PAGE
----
I am a medical student, this sort of thing feels outside of my wheelhouse even if I generally subscribe to your guys' approach to pain/injury. But my conscience won't let me watch these events just unfold without at least getting your input, given that my brother seems to be your typical back pain->nocebo->strong analgesia vicious cycle case. I'm interested whether you (generally) think there is another way aside from surgery in such circumstances, as it's something the family would all prefer to avoid. My brother is willing to do anything to achieve some relief but I don't feel qualified to intervene, especially when the symptoms are so dire, and, to my family, my suggestions aren't credible compared to those of a specialist doctor. I just kinda need to know if this is the sort of thing you guys would generally leave to the surgeons (what with the motor deficit and long history etc.) or whether you think it's the sort of thing you'd work through with someone in your consults.

    Thankyou,
    Alex
    Alex Chopra - sorry to hear about your brother's situation. Ideally we can have a consultation with him to work through his experience, history, prior narratives/interventions, etc and then provide our recommendations for management moving forward. Curious what the surgeon is hoping to find/not find on the follow-up MRI to inform future interventions. My usual stance, generally speaking, in these scenarios is to attempt conservative management and if symptoms are not worsening then unlikely surgical intervention is necessary at this time. We'd be happy to consult on the case. If he is interested, please have him complete our intake paperwork HERE. In the meantime perhaps you can send him our podcast on this topic: https://soundcloud.com/user-344313169/lowbackpain2019

    Most folks do not realize this but typically low back pain cases with or without radicular and radiculopathy symptoms are managed similarly while monitoring for improvement and symptoms not worsening (e.g. neurological) over time.

    Leave a comment:


  • Debilitating sciatica in low health literacy male - urgent advice much appeciated

    Writing this on behalf of my brother, will try to keep it succinct:

    17 year old male, overweight/overfat, 1 pack year history of smoking (no longer smokes or drinks)

    - History of minor low back pain since age ~14.
    - Exacerbated this acutely during deadlift 1.5 years ago, aged ~15.5, continued to train at high RPEs through exacerbation, somewhat leading to chronic pain
    - Stopped training, became sedentary, at some point in the ensuing 1.5 years pain 'shifted' from low back to sciatica, to some degree in both legs (no acute cauda equina signs or anything like that, though)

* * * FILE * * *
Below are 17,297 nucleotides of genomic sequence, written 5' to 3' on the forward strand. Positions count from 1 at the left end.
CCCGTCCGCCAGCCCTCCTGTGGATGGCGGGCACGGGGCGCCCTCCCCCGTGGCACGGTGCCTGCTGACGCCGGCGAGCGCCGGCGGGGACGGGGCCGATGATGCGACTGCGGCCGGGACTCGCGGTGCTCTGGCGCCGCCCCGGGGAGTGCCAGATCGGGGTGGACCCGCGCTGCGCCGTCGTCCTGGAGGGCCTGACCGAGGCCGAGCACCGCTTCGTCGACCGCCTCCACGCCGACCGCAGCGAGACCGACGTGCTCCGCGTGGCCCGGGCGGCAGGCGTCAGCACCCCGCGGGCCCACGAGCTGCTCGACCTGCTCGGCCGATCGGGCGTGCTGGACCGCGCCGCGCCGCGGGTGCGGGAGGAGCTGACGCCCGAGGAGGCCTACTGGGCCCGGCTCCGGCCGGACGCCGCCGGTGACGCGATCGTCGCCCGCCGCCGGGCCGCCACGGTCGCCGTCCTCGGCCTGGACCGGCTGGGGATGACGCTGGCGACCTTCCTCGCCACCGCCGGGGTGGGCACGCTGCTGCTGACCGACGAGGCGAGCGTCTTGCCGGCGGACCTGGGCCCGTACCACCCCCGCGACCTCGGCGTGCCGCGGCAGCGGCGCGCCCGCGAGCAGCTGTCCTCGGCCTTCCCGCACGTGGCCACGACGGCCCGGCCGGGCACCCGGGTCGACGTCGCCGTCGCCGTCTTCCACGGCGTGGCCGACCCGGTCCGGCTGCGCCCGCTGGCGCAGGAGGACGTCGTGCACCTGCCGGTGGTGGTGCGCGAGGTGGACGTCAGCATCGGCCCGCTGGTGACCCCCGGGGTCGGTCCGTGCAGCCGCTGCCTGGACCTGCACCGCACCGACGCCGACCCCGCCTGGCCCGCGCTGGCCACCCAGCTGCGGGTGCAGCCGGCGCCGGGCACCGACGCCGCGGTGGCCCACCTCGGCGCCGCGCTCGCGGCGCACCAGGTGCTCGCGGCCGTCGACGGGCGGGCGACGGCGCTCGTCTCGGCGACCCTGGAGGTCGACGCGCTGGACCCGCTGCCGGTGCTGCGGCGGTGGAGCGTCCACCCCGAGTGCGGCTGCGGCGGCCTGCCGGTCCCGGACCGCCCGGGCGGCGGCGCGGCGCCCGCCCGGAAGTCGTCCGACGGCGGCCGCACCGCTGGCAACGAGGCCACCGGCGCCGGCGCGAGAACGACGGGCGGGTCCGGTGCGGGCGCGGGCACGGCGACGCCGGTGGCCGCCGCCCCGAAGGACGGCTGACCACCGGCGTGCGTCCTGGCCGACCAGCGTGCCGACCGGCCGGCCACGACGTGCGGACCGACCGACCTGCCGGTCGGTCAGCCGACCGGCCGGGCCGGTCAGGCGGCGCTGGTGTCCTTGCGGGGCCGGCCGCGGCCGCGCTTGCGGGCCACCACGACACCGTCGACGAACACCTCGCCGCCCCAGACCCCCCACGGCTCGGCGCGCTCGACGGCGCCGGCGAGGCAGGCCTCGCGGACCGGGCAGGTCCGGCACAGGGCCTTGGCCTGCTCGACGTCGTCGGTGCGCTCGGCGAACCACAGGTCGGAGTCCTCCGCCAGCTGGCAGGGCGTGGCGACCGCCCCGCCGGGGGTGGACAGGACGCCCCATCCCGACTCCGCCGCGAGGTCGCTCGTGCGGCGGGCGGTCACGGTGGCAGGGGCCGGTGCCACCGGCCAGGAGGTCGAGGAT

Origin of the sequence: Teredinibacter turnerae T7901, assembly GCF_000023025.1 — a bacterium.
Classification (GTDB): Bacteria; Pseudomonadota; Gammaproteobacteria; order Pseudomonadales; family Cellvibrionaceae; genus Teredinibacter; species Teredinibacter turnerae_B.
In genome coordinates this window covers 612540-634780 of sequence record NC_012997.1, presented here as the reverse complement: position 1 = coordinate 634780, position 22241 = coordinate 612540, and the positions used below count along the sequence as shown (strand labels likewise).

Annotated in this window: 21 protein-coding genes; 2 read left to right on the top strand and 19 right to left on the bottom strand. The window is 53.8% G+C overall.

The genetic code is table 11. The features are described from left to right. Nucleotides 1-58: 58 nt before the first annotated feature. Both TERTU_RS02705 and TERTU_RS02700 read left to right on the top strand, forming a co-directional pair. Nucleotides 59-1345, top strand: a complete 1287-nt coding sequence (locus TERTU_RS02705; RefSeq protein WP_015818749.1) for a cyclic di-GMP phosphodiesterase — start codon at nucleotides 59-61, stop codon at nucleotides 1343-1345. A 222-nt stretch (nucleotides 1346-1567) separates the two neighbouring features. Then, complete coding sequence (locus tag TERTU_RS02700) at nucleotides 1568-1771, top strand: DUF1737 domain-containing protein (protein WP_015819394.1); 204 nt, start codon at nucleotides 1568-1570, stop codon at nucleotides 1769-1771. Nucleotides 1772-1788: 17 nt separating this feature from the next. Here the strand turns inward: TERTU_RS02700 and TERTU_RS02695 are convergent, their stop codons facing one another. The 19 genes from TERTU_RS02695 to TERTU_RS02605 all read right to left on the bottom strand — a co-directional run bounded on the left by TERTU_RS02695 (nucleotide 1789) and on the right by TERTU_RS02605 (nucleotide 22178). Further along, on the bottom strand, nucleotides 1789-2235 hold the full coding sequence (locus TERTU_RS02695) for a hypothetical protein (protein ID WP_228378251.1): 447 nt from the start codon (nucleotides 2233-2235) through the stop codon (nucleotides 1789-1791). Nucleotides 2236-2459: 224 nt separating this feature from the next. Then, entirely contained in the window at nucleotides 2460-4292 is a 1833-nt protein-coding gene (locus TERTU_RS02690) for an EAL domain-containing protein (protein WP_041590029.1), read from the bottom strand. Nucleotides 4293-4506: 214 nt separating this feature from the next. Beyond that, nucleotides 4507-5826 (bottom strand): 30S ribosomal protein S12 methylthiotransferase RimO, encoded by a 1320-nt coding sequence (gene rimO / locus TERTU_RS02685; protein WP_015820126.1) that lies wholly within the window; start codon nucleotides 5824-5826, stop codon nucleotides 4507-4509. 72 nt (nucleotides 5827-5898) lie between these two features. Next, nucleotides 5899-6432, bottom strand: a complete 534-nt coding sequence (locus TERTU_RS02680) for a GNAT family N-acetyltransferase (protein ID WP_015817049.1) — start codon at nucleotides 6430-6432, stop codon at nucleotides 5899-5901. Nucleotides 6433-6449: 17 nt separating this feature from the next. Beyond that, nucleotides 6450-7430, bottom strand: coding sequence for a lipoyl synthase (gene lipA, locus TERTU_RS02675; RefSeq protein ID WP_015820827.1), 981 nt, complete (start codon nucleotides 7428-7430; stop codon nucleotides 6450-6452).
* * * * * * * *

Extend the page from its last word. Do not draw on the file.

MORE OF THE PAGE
- Maladaptive behaviours to pain such as walking with an altered posture
    - Pain remained severe, for example preventing sleep unless he slept on a reclined sofa with legs partially flexed to limit stretch on hamstrings
    - Physio focussed on regaining some range of motion and working through discomfort bending over etc. this may have helped with some movement patterns, but pain remained severe for most of the day
    - MRI showed disc prolapses, spinal surgeon has nocebod him with the disc prolapse spiel and offered steroid injection or microdiscectomy
    - Recently, symptoms flared up and he is taking opioids for pain relief
    - Surgeon found some weakness in right side plantarflexion - I also felt this on examination. Patient also reports subjective weakness in right quad day to day. Unclear if this is actually progressive, however. Surgeon has requested another MRI with a view to assessing to see if weakness persists in a week or two and operating soon afterwards. Meanwhile, patient in severe pain, taking tramadol, rectal diclofenac regularly.

    I am a medical student, this sort of thing feels outside of my wheelhouse even if I generally subscribe to your guys' approach to pain/injury. But my conscience won't let me watch these events just unfold without at least getting your input, given that my brother seems to be your typical back pain->nocebo->strong analgesia vicious cycle case. I'm interested whether you (generally) think there is another way aside from surgery in such circumstances, as it's something the family would all prefer to avoid. My brother is willing to do anything to achieve some relief but I don't feel qualified to intervene, especially when the symptoms are so dire, and, to my family, my suggestions aren't credible compared to those of a specialist doctor. I just kinda need to know if this is the sort of thing you guys would generally leave to the surgeons (what with the motor deficit and long history etc.) or whether you think it's the sort of thing you'd work through with someone in your consults.

    Thankyou,
    Alex
    Last edited by Alex Chopra; 04-18-2021, 08:33 PM. Reason: grammar